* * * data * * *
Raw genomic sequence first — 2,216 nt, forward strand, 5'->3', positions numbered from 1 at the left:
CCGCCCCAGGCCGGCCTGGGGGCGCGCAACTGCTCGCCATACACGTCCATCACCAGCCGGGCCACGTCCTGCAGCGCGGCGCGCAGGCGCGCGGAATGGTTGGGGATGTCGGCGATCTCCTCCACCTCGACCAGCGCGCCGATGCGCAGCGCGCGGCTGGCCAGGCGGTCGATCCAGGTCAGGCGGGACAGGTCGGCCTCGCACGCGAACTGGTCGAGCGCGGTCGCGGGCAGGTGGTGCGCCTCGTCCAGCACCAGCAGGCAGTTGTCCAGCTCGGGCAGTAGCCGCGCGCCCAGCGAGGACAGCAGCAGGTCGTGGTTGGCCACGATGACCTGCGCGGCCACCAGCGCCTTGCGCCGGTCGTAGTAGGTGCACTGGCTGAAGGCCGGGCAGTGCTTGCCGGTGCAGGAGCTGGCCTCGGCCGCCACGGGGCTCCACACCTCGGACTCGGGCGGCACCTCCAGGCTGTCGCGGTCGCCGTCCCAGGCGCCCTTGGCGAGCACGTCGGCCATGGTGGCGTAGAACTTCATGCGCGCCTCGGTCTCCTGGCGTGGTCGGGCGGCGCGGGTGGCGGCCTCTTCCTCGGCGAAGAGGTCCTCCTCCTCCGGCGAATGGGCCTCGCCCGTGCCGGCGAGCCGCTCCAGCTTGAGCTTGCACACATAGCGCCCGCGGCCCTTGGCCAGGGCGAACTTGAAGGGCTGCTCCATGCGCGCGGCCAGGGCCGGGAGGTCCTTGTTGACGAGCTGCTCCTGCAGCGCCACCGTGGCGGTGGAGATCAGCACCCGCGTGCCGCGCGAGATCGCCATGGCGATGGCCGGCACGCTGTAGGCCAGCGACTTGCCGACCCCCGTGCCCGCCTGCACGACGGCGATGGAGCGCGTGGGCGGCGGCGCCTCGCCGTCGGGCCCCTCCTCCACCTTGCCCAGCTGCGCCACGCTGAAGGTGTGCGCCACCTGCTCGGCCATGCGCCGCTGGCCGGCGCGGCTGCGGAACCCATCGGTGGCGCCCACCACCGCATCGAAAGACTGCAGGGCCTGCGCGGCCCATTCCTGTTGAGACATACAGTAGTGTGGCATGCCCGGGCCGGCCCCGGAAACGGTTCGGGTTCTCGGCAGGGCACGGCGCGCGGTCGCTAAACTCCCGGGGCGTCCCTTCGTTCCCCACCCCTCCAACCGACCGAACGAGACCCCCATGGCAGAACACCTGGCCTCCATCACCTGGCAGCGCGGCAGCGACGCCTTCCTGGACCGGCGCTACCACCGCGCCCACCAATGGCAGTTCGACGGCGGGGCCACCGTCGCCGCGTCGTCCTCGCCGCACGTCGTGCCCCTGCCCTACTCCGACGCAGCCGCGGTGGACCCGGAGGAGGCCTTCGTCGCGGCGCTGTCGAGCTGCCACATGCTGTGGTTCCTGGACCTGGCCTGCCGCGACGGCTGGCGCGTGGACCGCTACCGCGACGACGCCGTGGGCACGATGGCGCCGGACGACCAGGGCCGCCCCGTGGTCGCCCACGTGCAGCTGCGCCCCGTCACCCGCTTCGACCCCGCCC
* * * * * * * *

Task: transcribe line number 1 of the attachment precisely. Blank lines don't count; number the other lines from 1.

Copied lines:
Raw genomic sequence first — 2,216 nt, forward strand, 5'->3', positions numbered from 1 at the left: